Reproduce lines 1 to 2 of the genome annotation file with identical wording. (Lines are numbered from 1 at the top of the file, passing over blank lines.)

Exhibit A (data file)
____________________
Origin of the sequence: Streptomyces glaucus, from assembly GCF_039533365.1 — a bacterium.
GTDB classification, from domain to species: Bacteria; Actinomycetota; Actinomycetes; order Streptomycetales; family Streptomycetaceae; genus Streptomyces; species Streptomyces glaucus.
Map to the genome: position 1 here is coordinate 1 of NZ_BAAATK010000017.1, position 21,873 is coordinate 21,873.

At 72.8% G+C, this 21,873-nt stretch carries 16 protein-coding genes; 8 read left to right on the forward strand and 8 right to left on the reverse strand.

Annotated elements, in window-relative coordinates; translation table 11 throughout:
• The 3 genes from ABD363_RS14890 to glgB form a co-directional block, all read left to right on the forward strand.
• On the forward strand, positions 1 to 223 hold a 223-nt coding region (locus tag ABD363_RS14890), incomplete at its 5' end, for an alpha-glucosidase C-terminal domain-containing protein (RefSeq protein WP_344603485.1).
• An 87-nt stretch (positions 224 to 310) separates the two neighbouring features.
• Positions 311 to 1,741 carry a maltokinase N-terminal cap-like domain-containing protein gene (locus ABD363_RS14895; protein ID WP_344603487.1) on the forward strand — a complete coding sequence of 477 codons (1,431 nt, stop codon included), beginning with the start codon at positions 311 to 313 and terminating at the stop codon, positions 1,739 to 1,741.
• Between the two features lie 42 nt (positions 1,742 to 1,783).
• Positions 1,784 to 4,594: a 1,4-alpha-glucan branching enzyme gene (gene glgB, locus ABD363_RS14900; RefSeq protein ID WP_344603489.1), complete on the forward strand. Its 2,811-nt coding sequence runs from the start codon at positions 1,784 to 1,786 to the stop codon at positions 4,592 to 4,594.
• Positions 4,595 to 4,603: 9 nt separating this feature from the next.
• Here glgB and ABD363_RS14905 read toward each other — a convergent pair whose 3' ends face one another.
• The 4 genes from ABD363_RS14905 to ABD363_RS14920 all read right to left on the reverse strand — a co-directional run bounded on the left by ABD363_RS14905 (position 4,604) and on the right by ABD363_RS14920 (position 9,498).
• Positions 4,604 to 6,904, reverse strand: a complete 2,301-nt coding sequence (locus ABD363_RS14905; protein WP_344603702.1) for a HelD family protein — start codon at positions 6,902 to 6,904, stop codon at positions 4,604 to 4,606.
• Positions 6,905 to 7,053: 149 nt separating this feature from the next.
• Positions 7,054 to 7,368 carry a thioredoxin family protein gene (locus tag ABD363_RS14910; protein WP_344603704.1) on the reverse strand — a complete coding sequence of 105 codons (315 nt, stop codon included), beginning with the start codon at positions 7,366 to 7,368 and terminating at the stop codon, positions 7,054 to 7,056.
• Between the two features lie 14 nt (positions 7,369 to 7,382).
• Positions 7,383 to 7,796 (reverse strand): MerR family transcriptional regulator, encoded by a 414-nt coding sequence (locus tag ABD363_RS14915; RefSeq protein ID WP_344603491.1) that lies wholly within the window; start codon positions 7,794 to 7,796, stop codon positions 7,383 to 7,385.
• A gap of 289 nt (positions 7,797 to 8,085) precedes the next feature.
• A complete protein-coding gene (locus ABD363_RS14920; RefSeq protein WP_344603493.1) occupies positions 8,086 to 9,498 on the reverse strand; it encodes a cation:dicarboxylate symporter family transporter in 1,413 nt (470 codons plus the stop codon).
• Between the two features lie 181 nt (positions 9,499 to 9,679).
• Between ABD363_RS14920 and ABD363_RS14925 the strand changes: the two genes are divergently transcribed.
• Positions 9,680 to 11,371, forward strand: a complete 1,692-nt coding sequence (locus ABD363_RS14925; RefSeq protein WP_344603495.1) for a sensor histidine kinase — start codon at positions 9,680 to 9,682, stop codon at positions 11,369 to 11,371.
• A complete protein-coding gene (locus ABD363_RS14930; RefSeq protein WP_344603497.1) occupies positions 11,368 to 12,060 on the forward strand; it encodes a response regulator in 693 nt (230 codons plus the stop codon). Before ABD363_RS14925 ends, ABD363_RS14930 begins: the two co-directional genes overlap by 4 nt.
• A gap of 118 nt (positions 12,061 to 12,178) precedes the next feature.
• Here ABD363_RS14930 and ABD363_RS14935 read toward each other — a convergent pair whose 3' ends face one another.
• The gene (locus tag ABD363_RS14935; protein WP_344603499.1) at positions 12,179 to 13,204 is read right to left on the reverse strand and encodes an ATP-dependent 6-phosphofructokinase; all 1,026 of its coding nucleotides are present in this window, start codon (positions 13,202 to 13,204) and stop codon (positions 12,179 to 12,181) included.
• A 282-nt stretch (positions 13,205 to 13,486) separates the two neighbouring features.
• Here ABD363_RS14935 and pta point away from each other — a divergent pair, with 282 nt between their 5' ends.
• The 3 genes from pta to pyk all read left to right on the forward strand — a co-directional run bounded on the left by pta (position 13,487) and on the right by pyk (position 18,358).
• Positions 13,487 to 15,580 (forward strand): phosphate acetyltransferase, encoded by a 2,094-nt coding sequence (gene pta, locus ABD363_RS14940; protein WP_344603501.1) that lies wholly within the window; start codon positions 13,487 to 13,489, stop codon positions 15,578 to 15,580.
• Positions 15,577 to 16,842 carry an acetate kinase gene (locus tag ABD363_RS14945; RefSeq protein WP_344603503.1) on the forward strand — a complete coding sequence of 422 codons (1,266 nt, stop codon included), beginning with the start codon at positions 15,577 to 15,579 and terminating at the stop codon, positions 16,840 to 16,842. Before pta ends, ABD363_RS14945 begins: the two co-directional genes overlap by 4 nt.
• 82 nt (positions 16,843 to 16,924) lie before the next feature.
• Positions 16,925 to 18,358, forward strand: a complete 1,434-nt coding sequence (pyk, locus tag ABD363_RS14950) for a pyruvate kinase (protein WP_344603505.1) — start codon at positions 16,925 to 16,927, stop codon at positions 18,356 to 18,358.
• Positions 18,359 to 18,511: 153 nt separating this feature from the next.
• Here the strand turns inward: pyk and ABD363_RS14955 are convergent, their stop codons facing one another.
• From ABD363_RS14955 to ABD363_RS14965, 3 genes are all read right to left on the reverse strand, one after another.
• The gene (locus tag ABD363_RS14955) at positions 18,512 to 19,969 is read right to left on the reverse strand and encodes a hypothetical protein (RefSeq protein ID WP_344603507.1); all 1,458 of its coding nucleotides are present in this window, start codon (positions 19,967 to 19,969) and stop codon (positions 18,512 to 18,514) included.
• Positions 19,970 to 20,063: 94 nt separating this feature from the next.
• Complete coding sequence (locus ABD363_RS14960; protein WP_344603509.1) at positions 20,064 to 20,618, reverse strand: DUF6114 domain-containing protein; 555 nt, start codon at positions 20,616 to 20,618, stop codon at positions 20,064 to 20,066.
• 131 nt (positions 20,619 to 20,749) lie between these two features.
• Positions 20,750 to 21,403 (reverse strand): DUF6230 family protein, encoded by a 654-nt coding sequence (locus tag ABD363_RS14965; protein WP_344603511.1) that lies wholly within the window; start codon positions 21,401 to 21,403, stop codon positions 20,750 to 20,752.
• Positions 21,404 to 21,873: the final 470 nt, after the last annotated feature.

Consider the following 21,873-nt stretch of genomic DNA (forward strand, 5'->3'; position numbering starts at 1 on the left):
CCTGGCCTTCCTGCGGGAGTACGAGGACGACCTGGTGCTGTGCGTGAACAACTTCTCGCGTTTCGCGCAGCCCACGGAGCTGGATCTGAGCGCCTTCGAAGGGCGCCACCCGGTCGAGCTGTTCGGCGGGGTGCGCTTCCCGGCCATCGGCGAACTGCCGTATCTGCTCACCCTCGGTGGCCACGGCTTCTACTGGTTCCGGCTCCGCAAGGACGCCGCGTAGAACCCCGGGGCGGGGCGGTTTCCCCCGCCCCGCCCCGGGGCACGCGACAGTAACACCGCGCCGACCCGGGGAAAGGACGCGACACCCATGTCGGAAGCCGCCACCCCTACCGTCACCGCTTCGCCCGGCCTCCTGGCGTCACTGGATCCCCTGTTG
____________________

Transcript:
Origin of the sequence: Streptomyces glaucus, from assembly GCF_039533365.1 — a bacterium.
GTDB classification, from domain to species: Bacteria; Actinomycetota; Actinomycetes; order Streptomycetales; family Streptomycetaceae; genus Streptomyces; species Streptomyces glaucus.